A Postcard from Estonia — Resting in Him

I (Mike) am currently in Estonia again after a quick trip back to Russia.  Olga and I continue in a time of prayer and seeking God’s will for our next steps.  But, it is not a time of passive waiting. The Lord has given us good work, and we continue to see His hand in our lives.   We’re working in several areas, and over the next few months we will:

— welcome short-term teams to minister in Russian camps
— minister in Montenegro with a team from the Wesley Foundation in Athens, GA
— host several church groups and families at Elama, our Russian camp
— visit ministries and missionaries in Budapest and Minsk
— help several volunteers minister at Camp Gideon, an Estonian Christian camp
— continue to learn more about possibilities in Estonia

Above is a view of the medieval town of Tallinn. We’ve seen much wildlife here — storks, foxes, deer, hawks — and beautiful scenery.  And I continue to find watermills all over the place!

Recently Thomas Umstattd visited us from the US and created a video called What is MIR.  It’s a good oversight of MIR and the foundations of our work in Russia.  We’ve also recently updated the Stoneworks website.

Above all, Christ has been reminding us to abide in Him.  Apart from Him we can do nothing of eternal value.  Love and faithfulness are necessary, and the tasks and fruit of ministry will be a natural outcome of ‘abiding in the vine’.   Now is the time for us all to surrender our lives daily, trusting that our Father knows what we need before we even ask.

Kostya Protasov

Our church in St. Petersburg started (and continues) as a ministry to drug addicts and prostitutes.  In addition to street evangelism, city-wide worship services and other ministries, StreetCry has a two year School of Ministry.  Kostya is 26, currently in the second year of the program and is one of the leading evangelists in our church.

Here is his story:

My name is Kostya and I was typical of my generation.  Drug user, consumer, egoist – “mine, me, myself and I”  were the words describing my life credo.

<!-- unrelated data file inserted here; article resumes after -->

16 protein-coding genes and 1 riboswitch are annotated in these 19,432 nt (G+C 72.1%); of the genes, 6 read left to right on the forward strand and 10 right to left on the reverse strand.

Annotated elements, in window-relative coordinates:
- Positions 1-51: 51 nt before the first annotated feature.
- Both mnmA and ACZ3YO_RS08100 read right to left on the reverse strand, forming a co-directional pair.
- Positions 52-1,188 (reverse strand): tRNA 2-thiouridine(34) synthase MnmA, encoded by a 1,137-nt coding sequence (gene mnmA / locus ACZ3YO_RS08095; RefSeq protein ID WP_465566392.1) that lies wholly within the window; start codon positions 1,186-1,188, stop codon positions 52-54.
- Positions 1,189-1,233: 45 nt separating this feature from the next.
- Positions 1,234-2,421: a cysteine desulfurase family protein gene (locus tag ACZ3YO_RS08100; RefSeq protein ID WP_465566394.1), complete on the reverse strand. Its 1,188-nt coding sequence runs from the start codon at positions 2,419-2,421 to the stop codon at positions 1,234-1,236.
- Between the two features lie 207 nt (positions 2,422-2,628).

Since I turned 13, my motto was “Take from life everything that it has to offer!”  Together with my friends I partied, went to discos, drank, smoked, used hash, etc… every day purposed to discover and experience something new.

I fell in love with the most beautiful girl in our class and – like in a fairy tale – she became mine.  We modeled our lives according to the latest Hollywood movies, only we were the main characters.

In the summer of 1997, I went to visit my friend in Voronezh region (south of Russia).  All summer we used hash and poppy that grew everywhere – we smoked, boiled and whatever. . . Continue reading

The Cost of Being a Disciple

There is so much that can be said (and has been said) about Luke 14:28ff, but there have been new insights for me as I’ve meditated on the text over several days’ time. Jesus is speaking of the cost of discipleship. Here is found the well-known teaching that one must hate his own life and take up his own cross in order to be a disciple. By way of illustration, Jesus uses two figures: 1) building a tower, and 2) suing for peace with a superior adversary.

It is this second metaphor that has caught my attention recently. “What king, if he sets out to meet another king in battle, will not first sit down to take counsel whether he is strong enough with ten thousand men to encounter the one coming against him with twenty thousand?” Jesus then says that the weaker king will go out to the stronger king and sue for peace before the battle’s begun.

God is the superior King. Who am I to come against Him with the miserable little force at my command? How can I stand against His demand that the whole earth submit to Him? My “army” includes my will, my body, my intellect, my talents, my stamina, my length of days, my wisdom, my creative force. In every area I am at such a disadvantage that I should immediately go to God, while He is a long way off, and ask for His terms of peace. It’s clear that He will be victorious, and if I were to engage Him in this battle for sovereignty, all my energies would be expended, and I would be completely defeated.

So, it’s wisdom to submit myself to Him before the battle rages, before all that I have and all that I am is used up in my futile attempt to win a war against God. Jesus then says, “So therefore, no one of you can be my disciple who does not give up all his own possessions.” Just as a weaker king must completely bow to the will of the victor, and place all his holdings in the other King’s control, so must I ask for terms of peace with God, and give Him complete control over my “army” and holdings–my life. These are His terms of peace: surrender all, everything you have that is valuable to you–wife, children, father, mother, land, even your own soul.

But there is good news, Jesus said that if we leave these things for his sake, we will get back much more in this life and in the life to come. So, in the process of surrendering my holdings to the Lord, I receive more than I surrender. This also happens in wars; the greater king may give authority to the weaker king because of his submission. It shows wisdom, character and understanding to submit in such a situation.

But, and this is very important, I must truly surrender all to Him. I must take up my own cross and die to myself, receiving God’s will for my life. I cannot play a game with God, withholding from Him what I most want to keep to myself; the Lord will not let it stand. He is the one true God. There is no other before Him–not even me. I must surrender all, just as the weaker king must fall before the superior king and be dependent on his will.

God is much smarter than I am. He is much wiser, loving, patient, stronger, and more joyful. It’s good to surrender to such a King.